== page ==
Here’s another example. Last year we spent a while exploring the ways that we can enable dynamic dispatch for traits that use async functions. We landed on a design that seemed like it hit a sweet spot. Most users could just use traits with async functions like normal, but they might get some implicit allocations. Users who cared could use other allocation strategies by being more explicit about things. (You can read about the design here.) But, as I described in my blog post The Soul of Rust, this design had a crucial flaw: although it was still possible to avoid allocation, it was no longer easy. This seemed to push Rust over the line from its current position as a systems language that can claim to be a true C alternative into a “just another higher-level language that can be made low-level if you program with care”.

But profiles seem to offer another alternative. We could go with our original design, but whenever the compiler inserted an adapter that might cause boxing to occur, it would issue a lint warning. In the higher-level profile, the warning would be allow-by-default, but in the lower-level profile, it would by deny-by-default.

Example: panic effects or other capabilities

If you really want to go crazy, we can use annotations to signal various kinds of effects. For example, one way to achieve panic safety, we might allow functions to be annotated with #[panics], signaling a function that might panic. Depending on the profile, this might require you to declare that the caller may panic (similar to how unsafe works now).

Depending how far we want to go here, we would ultimately have to integrate these kind of checks more deeply into the type system. For example, if you have a fn-pointer, or a dyn Trait call, we would have to introduce “may panic” effects into the type system to be able to track that information (but we could be conservative and just assume calls by pointer may panic, for example). But we could likely still use profiles to control how much you as the caller choose to care.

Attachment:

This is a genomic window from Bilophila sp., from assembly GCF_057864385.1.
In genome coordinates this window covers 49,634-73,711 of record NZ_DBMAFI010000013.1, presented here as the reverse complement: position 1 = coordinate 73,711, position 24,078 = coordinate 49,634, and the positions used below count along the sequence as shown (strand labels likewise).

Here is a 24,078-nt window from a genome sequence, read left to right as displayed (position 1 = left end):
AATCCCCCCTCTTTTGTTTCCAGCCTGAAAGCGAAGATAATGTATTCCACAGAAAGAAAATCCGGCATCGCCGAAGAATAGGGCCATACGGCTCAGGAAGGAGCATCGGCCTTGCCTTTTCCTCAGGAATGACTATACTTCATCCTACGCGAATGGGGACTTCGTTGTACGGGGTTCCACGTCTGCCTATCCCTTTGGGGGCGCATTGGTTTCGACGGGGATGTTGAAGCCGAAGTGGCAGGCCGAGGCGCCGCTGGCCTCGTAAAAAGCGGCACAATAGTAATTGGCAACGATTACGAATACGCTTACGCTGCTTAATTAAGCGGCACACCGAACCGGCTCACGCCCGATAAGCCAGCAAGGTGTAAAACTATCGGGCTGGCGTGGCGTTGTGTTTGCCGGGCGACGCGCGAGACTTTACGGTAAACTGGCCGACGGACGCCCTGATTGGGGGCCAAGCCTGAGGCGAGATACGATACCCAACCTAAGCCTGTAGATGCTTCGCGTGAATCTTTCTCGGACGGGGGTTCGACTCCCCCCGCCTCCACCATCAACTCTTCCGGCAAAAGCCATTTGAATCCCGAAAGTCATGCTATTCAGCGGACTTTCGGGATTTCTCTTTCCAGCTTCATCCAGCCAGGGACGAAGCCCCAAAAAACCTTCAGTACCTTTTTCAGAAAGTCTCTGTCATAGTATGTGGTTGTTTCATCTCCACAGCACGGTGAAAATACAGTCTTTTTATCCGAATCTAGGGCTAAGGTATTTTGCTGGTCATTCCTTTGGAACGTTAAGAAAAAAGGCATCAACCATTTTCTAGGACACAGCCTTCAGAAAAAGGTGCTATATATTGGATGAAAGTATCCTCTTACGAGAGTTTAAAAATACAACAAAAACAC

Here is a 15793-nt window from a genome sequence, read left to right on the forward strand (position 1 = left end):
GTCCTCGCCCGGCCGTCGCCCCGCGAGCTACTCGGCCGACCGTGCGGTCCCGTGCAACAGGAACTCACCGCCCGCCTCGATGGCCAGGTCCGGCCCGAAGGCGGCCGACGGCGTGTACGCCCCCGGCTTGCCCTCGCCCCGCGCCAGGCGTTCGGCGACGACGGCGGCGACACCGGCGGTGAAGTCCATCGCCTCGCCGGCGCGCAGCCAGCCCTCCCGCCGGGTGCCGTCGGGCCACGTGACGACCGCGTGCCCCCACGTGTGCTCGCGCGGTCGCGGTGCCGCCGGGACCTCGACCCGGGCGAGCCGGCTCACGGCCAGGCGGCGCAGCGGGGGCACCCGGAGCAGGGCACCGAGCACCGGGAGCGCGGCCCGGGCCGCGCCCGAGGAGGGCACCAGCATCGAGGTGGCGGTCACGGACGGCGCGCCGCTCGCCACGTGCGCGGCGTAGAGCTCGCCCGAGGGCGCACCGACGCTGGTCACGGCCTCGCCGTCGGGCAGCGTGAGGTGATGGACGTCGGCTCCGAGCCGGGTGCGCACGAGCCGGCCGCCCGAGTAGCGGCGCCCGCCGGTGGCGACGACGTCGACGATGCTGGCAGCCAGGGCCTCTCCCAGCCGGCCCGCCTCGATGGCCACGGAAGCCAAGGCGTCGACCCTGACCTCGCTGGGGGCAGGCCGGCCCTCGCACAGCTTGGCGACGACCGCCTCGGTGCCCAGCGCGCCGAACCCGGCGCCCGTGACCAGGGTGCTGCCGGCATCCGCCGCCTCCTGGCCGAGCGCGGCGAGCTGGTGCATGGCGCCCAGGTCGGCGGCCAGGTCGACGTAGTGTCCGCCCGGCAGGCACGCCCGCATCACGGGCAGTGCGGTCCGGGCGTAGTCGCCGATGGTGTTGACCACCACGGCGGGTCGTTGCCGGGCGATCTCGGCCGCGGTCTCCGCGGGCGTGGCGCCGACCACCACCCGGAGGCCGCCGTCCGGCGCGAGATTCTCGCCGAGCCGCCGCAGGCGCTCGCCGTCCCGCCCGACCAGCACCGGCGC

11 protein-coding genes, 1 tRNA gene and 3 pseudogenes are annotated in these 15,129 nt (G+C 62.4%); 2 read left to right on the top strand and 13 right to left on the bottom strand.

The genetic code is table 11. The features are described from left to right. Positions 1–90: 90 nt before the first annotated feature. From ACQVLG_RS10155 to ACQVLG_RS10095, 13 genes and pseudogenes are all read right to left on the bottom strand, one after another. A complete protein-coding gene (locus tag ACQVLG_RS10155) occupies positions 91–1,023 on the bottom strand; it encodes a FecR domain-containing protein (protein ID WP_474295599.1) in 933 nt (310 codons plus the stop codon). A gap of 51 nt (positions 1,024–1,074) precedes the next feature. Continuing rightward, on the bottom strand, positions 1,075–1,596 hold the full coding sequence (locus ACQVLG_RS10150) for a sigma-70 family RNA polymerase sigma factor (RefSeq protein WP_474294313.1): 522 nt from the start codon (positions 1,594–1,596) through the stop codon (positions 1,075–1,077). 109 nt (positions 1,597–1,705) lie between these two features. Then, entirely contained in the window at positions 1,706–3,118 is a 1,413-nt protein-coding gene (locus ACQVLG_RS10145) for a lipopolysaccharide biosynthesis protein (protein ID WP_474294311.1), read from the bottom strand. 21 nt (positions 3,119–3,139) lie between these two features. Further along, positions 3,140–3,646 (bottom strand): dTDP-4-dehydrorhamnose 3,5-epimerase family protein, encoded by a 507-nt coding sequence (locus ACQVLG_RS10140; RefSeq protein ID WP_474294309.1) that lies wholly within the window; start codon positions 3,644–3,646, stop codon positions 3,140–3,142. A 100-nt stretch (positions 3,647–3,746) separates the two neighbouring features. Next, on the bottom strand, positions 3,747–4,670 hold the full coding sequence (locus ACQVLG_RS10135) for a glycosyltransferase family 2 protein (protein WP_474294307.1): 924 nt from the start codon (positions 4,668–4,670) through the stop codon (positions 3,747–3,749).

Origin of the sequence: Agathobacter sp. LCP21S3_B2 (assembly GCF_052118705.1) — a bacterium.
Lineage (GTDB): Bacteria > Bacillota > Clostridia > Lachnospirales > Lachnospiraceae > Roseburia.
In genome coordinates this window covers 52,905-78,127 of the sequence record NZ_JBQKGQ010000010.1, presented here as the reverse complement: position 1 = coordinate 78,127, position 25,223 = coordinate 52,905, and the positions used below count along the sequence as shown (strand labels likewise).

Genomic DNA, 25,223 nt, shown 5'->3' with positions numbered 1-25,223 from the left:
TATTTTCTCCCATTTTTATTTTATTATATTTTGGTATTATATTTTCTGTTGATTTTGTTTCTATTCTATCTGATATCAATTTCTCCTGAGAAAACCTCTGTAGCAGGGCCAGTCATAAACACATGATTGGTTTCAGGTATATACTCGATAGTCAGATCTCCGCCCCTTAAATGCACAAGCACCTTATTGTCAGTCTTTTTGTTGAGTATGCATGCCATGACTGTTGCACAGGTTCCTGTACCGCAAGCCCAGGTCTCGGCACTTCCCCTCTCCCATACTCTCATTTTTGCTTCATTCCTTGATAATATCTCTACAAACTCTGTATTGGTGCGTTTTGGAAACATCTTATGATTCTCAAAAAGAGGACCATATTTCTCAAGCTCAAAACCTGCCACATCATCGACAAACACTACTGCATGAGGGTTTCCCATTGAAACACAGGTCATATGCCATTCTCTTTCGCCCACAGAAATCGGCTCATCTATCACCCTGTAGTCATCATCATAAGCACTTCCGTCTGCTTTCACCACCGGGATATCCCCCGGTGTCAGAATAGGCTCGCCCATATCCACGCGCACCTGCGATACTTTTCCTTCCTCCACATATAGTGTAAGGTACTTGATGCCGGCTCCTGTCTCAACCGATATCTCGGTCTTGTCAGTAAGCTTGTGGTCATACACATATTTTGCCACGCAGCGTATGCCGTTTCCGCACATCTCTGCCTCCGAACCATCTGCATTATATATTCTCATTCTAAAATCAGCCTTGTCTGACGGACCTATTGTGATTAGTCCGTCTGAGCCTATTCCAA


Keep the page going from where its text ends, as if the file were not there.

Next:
Changing the profile for a module or a function

Because profiles primarily address lints, we can also allow you to change the profile in a more narrow way. This could be done with lint groups (maybe each profile is a lint group), or perhaps with a #![profile] annotation.

Why I care: profiles could open up design space

So why am I writing about profiles? In short, I’m looking for opportunities to do the classic Rust thing of trying to have our cake and eat it too. I want Rust to be versatile, suitable for projects up and down the stack. I know that many projects contain hot spots or core bits of the code where the details matter quite a bit, and then large swaths of code where they don’t matter a jot. I’d like to have a Rust that feels closer to Swift that I can use most of the time, and then the ability to “dial up” the detail level for the code where I do care.

Conclusion: the core principles

I do want to emphasize that this idea is speculation. As far as I know, nobody else on the lang team is into this idea – most of them haven’t even heard about it!

I also am not hung up on the details. Maybe we can implement profiles with some well-named lint groups. Or maybe, as I proposed, it should go in Cargo.toml.

What I do care about are the core principles of what I am proposing:

  • Defining some small set of profiles for Rust applications that define the kinds of things you want to care about in that code.
    • I think these should be global and not user-defined. This will allow profiles to work more smoothly across dependencies. Plus we can always allow user-defined profiles or something later if want.
  • Profiles never change what code will do when it runs, but they can make code get more warnings or errors.
    • You can always copy-and-paste code between applications without fear that it will behave differently (though it may not compile).
    • You can always understand what Rust code will do without knowing the profile or context it is running in.
  • Profiles let us do more implicit things to ease ergonomics without making Rust inapplicable for other use cases.
    • Looking at Aaron Turon’s classic post introducing the lang team’s Rust 2018 ergonomics initiative, profiles let users dial down the context dependence and applicability of any particular change.

  1. Back in the early days of Rust, we debated a lot about what ought to be the rule for when clone was required. I think the current rule of “memcpy is quiet, everything else is not” is pretty decent, but it’s not ideal in a few ways. For example, an O(1) clone operation like incrementing a refcount is not the same as an O(n) operation like cloning a vector, and yet they look the same. Moreover, memcpy’ing a giant array (or Future) can be a real performance footgun (not to mention blowing up your stack), and yet we let you do that quite quietly. This is a good example of where profiles could help, I believe. ↩︎